User:Raf Aerts/Notebook/Open Coffee/2008/09/01
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Field notes on Geruke coffee
A wide variety of coffee production systems exists in Ethiopia. One can differentiate pure wild forest coffee and pure plantation coffee, and many intermediate forms based on the level of intervention by man. Senbeta and Denich (2006) distinguish the relatively undisturbed forest coffee (FC), where little or no human inference is observed, and the disturbed semi-forest coffee (SFC) system.
From a forest perspective, the most important types of intervention in the SFC are canopy management and slashing. Canopy management consists of removing unwanted overstorey species and crown thinning of retained shade trees. Obviously this leads to a simplification of the (vertical) forest structure and to a loss of species diversity (e.g. tree species, climbers and epiphytes). Slashing is carried out to reduce competition in the shrub layer, which is, essentially, coffee. Saplings of overstorey species are also removed during this operation, hereby reducing the potential for succession of the shade trees.
From a coffee genetic diversity perspective, planting is the most important intervention. In the Geruke fragments, almost all coffee shrubs were planted at some point in time, and semi-plantation coffee (SPC) may be a more appropriate name for this system. Naturally established seedlings are rare, if not restricted to the FC systems in the larger forests such as Gera NFPA. Nevertheless, Wild coffee does persist in Geruke, because farmers have used and continue to use coffee wildlings to restock their coffee plantations. These local land races, called begega in Oromo (begedzja), are preferred over introduced races because their coffee beans have a better taste and because the shrubs need less management. But introduced races with unknown origin, called g’brna (Amharic: (from the) government) or locally, qona (Oromo), are more productive, and are specifically selected for their resistance to Coffee Berry Disease (CBD), an anthracnose of coffee fruits caused by the wind- and water-dispersed fungus Colletotrichum coffeanum. Because the distribution of CBD-resistant varieties and other non-local races is a fairly recent practice, old plants with large diameters (with a diameter at breast or coppice height well over 10 cm) are more than likely local land races, established before the installation of the military regime in Ethiopia (1974). In Debye, at the southern edge of Belete NFPA, old coffee shrubs in a plantation established ~35 years ago may therefore still carry the genetic signature of wild Belete coffee. In Qacho, in Gera NFPA, a variety of FC and SFC systems still harbour true wild coffee, with a particularly large wild coffee population in Qacho-Andaracha.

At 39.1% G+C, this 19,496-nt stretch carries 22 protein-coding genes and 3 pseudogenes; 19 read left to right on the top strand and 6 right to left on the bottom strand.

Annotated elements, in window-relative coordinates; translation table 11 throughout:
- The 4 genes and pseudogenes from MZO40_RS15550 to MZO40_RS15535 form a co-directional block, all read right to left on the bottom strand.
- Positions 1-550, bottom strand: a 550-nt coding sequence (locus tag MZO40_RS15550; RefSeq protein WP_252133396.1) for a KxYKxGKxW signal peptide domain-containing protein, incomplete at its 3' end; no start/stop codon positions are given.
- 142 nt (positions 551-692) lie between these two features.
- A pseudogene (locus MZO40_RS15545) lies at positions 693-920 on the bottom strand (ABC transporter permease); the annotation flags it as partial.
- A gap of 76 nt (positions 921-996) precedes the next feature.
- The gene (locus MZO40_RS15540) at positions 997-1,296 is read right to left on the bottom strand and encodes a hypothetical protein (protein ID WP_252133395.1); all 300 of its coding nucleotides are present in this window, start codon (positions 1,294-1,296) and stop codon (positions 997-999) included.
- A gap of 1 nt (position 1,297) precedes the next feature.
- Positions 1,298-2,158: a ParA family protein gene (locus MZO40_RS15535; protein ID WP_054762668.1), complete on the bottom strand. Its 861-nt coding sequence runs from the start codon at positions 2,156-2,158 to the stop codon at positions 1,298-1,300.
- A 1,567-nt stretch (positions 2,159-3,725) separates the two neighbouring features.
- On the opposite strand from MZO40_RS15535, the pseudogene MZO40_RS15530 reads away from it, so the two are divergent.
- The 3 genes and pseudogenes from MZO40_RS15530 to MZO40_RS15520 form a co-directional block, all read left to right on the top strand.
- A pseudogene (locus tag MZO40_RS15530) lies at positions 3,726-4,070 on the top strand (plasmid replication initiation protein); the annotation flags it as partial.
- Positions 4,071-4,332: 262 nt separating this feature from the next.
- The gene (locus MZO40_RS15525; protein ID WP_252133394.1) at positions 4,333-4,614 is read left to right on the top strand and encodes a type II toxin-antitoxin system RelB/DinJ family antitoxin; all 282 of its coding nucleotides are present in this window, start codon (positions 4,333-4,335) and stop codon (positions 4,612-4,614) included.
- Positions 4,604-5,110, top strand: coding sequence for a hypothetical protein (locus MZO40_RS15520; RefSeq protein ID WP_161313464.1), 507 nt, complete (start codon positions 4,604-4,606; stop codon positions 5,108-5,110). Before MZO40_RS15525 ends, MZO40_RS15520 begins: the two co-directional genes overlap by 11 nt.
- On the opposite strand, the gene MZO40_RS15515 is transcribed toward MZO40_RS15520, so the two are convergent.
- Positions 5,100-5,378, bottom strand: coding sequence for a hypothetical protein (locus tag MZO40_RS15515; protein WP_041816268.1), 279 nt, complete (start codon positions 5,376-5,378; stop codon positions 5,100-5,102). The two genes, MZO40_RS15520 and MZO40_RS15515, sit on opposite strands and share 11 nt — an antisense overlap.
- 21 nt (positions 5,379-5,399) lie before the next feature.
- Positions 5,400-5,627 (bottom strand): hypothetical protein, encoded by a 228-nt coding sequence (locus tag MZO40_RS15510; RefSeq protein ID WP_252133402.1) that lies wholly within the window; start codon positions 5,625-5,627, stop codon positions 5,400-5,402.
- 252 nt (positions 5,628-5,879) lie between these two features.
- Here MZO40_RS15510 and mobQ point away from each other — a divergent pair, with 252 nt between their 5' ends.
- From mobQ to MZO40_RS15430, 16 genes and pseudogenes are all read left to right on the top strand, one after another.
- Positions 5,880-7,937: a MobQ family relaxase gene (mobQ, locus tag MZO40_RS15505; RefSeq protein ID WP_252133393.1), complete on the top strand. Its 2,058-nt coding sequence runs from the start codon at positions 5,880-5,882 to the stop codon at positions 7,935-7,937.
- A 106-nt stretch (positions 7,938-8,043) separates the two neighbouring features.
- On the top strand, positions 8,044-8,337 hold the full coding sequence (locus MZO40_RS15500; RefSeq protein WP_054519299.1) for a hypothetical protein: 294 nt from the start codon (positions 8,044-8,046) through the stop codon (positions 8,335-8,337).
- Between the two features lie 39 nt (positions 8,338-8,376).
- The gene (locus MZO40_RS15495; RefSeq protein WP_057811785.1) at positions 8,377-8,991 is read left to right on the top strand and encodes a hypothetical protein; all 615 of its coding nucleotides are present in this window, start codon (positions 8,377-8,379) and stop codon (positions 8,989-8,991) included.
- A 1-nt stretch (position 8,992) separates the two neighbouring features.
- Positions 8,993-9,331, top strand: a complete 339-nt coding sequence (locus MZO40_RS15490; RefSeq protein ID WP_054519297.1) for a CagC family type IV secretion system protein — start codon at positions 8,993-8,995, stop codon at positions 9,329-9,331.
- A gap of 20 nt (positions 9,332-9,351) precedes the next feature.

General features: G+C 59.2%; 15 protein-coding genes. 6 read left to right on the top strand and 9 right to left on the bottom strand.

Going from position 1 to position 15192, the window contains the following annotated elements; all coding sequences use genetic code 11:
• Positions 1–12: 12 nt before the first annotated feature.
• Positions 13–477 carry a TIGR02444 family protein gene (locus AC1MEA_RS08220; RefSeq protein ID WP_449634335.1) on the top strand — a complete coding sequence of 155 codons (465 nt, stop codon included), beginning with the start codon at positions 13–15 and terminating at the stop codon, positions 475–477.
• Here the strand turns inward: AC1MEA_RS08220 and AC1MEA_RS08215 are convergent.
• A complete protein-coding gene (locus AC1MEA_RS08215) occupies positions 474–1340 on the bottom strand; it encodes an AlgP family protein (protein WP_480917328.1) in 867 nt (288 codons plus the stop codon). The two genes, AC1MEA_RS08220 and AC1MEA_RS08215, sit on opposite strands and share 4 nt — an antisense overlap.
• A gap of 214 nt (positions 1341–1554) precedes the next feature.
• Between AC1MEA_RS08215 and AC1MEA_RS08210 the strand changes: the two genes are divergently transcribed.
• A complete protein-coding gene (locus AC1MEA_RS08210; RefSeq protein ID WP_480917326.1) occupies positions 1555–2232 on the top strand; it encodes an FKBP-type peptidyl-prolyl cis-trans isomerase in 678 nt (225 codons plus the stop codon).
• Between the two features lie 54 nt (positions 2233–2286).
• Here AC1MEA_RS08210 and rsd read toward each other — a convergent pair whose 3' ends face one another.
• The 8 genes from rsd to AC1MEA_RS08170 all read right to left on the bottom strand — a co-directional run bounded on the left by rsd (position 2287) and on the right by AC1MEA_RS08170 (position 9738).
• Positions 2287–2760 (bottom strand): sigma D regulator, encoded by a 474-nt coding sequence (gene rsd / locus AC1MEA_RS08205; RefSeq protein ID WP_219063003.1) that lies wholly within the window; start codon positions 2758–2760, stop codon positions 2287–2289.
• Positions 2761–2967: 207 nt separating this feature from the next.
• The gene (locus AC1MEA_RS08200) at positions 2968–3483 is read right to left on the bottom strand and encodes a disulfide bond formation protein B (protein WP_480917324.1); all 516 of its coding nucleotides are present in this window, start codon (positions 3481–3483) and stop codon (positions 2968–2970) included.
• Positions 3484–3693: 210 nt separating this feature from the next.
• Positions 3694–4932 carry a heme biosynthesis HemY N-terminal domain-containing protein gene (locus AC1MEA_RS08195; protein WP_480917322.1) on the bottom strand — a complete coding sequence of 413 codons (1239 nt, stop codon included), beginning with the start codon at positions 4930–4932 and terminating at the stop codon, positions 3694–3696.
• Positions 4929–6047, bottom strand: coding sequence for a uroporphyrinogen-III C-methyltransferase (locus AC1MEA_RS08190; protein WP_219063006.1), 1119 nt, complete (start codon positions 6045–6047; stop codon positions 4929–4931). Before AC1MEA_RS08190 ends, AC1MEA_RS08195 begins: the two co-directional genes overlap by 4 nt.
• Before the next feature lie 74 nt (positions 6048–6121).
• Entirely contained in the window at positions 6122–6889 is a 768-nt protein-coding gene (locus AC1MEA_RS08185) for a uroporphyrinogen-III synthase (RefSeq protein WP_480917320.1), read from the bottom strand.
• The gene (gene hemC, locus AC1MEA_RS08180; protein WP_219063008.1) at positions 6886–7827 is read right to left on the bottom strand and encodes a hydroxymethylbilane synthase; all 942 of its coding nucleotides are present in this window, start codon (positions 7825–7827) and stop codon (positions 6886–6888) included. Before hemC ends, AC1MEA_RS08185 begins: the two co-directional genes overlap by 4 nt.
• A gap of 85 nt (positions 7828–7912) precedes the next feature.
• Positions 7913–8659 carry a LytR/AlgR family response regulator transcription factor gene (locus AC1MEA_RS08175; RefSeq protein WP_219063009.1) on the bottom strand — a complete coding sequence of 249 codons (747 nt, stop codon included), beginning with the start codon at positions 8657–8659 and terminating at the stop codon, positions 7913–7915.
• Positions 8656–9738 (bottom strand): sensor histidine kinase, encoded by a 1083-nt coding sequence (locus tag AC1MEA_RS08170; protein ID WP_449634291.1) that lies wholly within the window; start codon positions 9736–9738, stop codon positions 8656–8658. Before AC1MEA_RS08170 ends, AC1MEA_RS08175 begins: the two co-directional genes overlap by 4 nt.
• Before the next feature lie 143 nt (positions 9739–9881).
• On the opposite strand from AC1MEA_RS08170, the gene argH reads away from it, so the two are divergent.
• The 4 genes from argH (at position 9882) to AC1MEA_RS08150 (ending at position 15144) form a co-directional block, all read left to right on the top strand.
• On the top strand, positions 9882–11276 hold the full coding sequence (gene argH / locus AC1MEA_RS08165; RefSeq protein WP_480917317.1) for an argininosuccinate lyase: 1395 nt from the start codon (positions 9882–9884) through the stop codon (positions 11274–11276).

Distribution of seedlings is common practice nowadays. In some rare cases, qona coffee was raised from local seeds, but in most cases, qona is one of the ~21 released CBD-resistant varieties. Resistant varieties are selected from a large coffee collection of the Melko Agricultural Research Centre near Gera NFPA, where CBD-pressure is high. Resistant varieties are propagated by use of tissue culture, because vegetative propagation by cuttings involves too much work (among others, the production of orthotropic shoots on stock plants). The next variety to be introduced is most likely going to be Aba buna, a single F59-74.1 clone created in 1993. It has not yet been released because the F2 generation does not maintain high productivity. Most recently, the Research Centre started focusing on newly emerging diseases such as Tracheomycosis or Coffee Wilt Disease.
For begega, wildings are collected from nearby or distant forest fragments, or from mother trees already transplanted from the wild, usually in private homegardens. In particular seedlings from local mother trees may not qualify (any more) as true wild coffee because of the potential effects of inbreeding and genetic drift (effects of small population sizes) or outbreeding and introgression (effects of introduced varieties). Farmers do not use vegetative propagation for coffee (as opposed to qat).
The coffee forests of Geruke are SFC and SPC with often both begega and qona coffee within the same fragment. Albizia gummifera, Milletia ferruginea and Acacia spp. are among the common permanent shade trees, which are preferentially leguminous, wide branched and deep rooted. Farmers also tend to keep Cordia africana for the timber and sometimes introduce Sesbania sesban as a temporary shade. The forest edges are often lined with small trees such as Brucea antidysenterica or live fences established from Erythrina abyssinica stakes. Overstorey species as well as invasive species such as Calpurnia aurea and Pterolobium stellatum regenerate in the understorey but these seedlings are regularly cleared. Coffee seedlings are transplanted prior to slashing. Rare overstorey species include Prunus africana, Afrocarpus falcatus and Pouteria adolfi-friederici which are mainly appreciated for their timber.